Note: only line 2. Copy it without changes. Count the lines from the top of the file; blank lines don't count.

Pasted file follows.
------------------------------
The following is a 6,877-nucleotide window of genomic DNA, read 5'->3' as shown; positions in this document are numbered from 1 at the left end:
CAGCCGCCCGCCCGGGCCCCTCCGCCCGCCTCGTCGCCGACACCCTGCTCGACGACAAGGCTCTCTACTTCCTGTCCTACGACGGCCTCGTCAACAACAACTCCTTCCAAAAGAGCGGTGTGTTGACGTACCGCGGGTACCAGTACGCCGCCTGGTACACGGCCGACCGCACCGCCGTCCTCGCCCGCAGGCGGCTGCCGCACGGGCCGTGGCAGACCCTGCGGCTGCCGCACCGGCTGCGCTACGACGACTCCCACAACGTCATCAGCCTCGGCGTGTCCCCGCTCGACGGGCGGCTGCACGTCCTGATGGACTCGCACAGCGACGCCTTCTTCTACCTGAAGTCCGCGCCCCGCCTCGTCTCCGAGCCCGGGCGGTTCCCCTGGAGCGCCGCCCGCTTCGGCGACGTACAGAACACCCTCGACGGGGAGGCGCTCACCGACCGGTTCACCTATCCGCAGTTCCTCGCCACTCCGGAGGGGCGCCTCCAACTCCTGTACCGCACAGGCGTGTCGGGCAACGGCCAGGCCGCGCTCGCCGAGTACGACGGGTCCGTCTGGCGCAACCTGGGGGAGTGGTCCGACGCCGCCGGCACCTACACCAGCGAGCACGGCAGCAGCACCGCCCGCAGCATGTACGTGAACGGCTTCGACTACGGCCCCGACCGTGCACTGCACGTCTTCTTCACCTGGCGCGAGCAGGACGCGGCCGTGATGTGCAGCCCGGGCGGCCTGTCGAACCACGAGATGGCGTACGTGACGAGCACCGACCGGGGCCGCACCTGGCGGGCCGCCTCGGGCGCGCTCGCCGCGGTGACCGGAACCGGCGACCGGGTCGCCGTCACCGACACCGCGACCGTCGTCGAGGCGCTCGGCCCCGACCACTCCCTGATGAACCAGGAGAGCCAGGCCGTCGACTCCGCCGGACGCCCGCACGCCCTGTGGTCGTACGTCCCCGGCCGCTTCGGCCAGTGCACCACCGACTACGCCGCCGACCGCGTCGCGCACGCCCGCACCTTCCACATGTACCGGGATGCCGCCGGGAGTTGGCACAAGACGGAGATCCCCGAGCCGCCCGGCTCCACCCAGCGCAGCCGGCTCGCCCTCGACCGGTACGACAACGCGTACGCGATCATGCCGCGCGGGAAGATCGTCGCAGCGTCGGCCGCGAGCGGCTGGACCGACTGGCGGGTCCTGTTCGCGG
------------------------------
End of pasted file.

CAGCCGCCCGCCCGGGCCCCTCCGCCCGCCTCGTCGCCGACACCCTGCTCGACGACAAGGCTCTCTACTTCCTGTCCTACGACGGCCTCGTCAACAACAACTCCTTCCAAAAGAGCGGTGTGTTGACGTACCGCGGGTACCAGTACGCCGCCTGGTACACGGCCGACCGCACCGCCGTCCTCGCCCGCAGGCGGCTGCCGCACGGGCCGTGGCAGACCCTGCGGCTGCCGCACCGGCTGCGCTACGACGACTCCCACAACGTCATCAGCCTCGGCGTGTCCCCGCTCGACGGGCGGCTGCACGTCCTGATGGACTCGCACAGCGACGCCTTCTTCTACCTGAAGTCCGCGCCCCGCCTCGTCTCCGAGCCCGGGCGGTTCCCCTGGAGCGCCGCCCGCTTCGGCGACGTACAGAACACCCTCGACGGGGAGGCGCTCACCGACCGGTTCACCTATCCGCAGTTCCTCGCCACTCCGGAGGGGCGCCTCCAACTCCTGTACCGCACAGGCGTGTCGGGCAACGGCCAGGCCGCGCTCGCCGAGTACGACGGGTCCGTCTGGCGCAACCTGGGGGAGTGGTCCGACGCCGCCGGCACCTACACCAGCGAGCACGGCAGCAGCACCGCCCGCAGCATGTACGTGAACGGCTTCGACTACGGCCCCGACCGTGCACTGCACGTCTTCTTCACCTGGCGCGAGCAGGACGCGGCCGTGATGTGCAGCCCGGGCGGCCTGTCGAACCACGAGATGGCGTACGTGACGAGCACCGACCGGGGCCGCACCTGGCGGGCCGCCTCGGGCGCGCTCGCCGCGGTGACCGGAACCGGCGACCGGGTCGCCGTCACCGACACCGCGACCGTCGTCGAGGCGCTCGGCCCCGACCACTCCCTGATGAACCAGGAGAGCCAGGCCGTCGACTCCGCCGGACGCCCGCACGCCCTGTGGTCGTACGTCCCCGGCCGCTTCGGCCAGTGCACCACCGACTACGCCGCCGACCGCGTCGCGCACGCCCGCACCTTCCACATGTACCGGGATGCCGCCGGGAGTTGGCACAAGACGGAGATCCCCGAGCCGCCCGGCTCCACCCAGCGCAGCCGGCTCGCCCTCGACCGGTACGACAACGCGTACGCGATCATGCCGCGCGGGAAGATCGTCGCAGCGTCGGCCGCGAGCGGCTGGACCGACTGGCGGGTCCTGTTCGCGG